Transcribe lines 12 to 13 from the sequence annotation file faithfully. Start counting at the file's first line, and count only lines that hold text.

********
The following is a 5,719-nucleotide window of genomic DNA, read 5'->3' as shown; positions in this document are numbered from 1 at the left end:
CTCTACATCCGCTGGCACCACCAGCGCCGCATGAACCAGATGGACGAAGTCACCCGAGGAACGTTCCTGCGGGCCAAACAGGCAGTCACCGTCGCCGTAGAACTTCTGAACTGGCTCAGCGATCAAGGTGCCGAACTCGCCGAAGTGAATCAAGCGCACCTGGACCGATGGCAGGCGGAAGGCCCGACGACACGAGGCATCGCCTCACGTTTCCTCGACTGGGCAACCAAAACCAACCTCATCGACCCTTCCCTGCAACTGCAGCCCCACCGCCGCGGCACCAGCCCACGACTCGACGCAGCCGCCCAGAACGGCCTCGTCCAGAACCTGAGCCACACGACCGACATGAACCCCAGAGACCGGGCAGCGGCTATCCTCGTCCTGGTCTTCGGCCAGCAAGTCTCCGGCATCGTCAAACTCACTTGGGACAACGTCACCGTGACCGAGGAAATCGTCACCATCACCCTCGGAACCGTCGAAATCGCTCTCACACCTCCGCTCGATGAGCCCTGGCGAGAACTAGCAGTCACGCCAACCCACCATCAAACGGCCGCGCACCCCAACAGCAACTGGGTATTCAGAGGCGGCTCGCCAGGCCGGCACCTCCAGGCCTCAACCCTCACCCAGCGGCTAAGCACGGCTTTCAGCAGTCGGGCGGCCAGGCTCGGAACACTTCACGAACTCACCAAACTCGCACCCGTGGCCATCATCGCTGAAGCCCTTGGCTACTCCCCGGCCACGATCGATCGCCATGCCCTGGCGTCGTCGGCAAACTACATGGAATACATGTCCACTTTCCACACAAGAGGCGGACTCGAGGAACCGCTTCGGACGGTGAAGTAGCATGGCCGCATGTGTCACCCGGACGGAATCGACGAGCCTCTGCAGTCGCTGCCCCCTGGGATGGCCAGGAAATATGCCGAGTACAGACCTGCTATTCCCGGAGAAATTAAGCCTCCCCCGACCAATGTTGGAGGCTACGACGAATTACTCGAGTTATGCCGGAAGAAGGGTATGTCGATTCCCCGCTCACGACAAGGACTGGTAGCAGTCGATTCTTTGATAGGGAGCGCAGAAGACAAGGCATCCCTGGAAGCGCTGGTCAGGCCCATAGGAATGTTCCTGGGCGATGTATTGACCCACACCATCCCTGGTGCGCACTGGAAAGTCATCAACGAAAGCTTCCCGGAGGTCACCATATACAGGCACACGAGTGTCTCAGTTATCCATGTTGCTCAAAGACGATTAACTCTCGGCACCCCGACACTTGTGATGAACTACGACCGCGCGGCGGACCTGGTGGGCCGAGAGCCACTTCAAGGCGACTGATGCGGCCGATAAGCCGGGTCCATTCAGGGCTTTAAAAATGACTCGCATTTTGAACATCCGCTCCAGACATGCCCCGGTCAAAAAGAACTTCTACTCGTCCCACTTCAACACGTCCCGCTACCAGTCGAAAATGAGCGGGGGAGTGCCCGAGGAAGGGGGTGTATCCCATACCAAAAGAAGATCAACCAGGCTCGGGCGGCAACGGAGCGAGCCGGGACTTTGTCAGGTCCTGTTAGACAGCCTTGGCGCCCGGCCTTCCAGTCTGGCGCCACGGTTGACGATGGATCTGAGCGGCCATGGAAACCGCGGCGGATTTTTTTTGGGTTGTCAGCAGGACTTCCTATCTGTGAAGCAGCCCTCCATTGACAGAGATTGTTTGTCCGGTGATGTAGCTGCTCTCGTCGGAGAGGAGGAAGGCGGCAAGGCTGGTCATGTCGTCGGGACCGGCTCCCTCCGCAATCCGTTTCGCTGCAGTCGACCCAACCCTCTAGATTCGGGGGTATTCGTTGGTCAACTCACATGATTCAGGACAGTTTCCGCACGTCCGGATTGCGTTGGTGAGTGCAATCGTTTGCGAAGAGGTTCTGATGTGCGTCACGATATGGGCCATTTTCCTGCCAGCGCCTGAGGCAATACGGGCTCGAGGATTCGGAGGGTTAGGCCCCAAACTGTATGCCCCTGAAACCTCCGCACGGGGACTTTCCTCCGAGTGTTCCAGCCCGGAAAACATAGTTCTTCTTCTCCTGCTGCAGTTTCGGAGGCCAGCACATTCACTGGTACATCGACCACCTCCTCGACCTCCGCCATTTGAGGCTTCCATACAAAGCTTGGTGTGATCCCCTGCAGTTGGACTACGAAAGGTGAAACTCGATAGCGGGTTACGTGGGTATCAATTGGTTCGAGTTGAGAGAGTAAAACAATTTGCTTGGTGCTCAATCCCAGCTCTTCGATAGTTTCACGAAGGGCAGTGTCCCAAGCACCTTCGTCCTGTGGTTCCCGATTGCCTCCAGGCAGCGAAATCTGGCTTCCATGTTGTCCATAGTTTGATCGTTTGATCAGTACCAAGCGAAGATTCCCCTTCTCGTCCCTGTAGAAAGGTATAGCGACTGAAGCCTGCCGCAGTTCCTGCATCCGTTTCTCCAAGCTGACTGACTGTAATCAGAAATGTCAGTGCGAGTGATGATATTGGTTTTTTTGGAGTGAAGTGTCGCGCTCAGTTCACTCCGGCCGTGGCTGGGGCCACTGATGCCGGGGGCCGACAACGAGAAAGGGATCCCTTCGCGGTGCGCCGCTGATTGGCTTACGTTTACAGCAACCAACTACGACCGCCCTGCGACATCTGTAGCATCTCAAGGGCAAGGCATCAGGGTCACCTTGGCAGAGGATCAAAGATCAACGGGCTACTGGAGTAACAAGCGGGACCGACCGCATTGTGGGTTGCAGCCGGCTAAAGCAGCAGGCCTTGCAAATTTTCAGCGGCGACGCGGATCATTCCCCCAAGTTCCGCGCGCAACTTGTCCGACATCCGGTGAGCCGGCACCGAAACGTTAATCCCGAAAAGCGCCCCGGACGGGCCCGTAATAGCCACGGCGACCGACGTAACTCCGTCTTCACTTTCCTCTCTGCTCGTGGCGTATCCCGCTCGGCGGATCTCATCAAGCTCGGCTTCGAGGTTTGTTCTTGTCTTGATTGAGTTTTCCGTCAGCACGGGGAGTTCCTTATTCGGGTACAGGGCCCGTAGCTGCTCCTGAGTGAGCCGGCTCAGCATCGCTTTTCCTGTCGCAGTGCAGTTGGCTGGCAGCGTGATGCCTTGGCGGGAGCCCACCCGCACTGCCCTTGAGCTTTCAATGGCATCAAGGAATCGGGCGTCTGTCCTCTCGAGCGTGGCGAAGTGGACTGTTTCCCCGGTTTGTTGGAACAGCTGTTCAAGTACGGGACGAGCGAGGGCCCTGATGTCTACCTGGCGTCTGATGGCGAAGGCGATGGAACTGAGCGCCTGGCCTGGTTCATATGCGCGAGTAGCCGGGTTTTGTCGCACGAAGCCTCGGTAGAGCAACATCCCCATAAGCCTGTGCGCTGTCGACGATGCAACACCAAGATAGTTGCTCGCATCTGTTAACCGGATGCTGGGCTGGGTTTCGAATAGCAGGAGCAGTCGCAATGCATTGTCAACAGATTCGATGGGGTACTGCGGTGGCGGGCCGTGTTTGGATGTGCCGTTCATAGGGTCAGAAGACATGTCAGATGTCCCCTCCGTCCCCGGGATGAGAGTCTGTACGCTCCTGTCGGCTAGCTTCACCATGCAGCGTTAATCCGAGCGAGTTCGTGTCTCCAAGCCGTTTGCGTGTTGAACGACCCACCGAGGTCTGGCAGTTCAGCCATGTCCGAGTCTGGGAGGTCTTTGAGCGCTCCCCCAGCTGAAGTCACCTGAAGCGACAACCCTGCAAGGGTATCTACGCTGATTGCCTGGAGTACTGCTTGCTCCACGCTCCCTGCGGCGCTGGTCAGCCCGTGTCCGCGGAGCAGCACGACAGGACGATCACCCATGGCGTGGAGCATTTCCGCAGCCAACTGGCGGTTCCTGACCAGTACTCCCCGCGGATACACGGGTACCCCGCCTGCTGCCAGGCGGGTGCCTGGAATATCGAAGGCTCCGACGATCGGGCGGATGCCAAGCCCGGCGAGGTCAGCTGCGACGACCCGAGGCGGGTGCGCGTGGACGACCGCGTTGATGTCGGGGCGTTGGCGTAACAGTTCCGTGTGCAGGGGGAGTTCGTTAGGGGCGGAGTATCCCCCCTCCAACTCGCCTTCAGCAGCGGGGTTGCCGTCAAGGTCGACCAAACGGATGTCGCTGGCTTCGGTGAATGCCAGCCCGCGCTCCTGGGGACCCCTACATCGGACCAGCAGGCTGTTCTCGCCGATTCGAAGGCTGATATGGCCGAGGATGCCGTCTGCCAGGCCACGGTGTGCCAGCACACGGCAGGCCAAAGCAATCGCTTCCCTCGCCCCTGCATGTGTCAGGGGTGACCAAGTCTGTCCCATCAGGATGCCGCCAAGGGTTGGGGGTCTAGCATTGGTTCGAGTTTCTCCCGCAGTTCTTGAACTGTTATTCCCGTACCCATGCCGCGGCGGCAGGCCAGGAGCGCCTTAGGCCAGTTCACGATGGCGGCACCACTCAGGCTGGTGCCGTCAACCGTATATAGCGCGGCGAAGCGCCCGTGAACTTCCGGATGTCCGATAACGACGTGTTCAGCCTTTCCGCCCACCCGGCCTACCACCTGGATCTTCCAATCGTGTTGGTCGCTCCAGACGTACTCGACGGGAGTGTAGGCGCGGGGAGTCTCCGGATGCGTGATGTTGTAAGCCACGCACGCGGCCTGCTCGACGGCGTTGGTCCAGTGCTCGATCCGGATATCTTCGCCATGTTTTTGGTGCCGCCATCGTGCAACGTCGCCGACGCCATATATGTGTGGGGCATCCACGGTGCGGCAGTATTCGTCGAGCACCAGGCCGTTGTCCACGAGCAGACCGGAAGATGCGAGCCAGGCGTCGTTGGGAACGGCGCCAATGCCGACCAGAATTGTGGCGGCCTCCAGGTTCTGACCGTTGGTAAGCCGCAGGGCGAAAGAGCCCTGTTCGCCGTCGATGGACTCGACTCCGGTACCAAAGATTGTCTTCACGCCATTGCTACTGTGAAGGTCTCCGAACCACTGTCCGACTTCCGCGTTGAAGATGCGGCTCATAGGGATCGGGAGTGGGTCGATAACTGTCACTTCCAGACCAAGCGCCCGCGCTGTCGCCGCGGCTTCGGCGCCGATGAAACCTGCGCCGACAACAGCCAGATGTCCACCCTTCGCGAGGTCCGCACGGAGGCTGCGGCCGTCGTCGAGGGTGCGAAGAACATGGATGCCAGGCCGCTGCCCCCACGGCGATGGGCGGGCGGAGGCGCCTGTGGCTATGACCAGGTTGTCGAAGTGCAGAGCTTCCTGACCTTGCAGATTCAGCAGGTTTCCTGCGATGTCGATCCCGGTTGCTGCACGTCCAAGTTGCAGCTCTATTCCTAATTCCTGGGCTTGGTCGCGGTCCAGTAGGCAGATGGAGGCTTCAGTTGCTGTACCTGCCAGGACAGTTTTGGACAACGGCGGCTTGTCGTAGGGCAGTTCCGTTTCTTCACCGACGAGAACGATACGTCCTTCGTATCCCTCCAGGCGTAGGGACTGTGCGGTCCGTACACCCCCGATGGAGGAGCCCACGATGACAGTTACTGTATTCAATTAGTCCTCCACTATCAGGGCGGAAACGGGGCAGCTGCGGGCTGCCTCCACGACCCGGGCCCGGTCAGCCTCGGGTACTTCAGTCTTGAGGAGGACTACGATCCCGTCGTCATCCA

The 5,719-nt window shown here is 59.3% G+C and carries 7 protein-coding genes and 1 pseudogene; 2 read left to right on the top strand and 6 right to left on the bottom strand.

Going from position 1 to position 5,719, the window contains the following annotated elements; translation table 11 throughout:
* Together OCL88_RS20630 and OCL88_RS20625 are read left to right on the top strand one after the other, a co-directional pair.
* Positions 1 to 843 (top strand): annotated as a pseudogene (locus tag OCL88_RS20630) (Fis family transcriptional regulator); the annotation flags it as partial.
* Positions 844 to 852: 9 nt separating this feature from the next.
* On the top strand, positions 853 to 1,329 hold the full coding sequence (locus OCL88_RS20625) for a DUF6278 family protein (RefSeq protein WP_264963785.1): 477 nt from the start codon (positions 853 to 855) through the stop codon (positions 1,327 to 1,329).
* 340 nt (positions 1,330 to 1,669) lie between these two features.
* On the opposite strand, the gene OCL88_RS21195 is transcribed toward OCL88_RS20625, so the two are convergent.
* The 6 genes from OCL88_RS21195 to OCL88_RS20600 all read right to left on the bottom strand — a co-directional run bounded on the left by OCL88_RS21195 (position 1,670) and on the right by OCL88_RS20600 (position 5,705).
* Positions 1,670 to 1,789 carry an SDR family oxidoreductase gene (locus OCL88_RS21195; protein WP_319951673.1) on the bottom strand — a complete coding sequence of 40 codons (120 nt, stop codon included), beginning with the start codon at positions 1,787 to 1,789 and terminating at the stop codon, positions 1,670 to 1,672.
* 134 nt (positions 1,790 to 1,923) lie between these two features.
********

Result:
* Positions 1,670 to 1,789 carry an SDR family oxidoreductase gene (locus OCL88_RS21195; protein WP_319951673.1) on the bottom strand — a complete coding sequence of 40 codons (120 nt, stop codon included), beginning with the start codon at positions 1,787 to 1,789 and terminating at the stop codon, positions 1,670 to 1,672.
* 134 nt (positions 1,790 to 1,923) lie between these two features.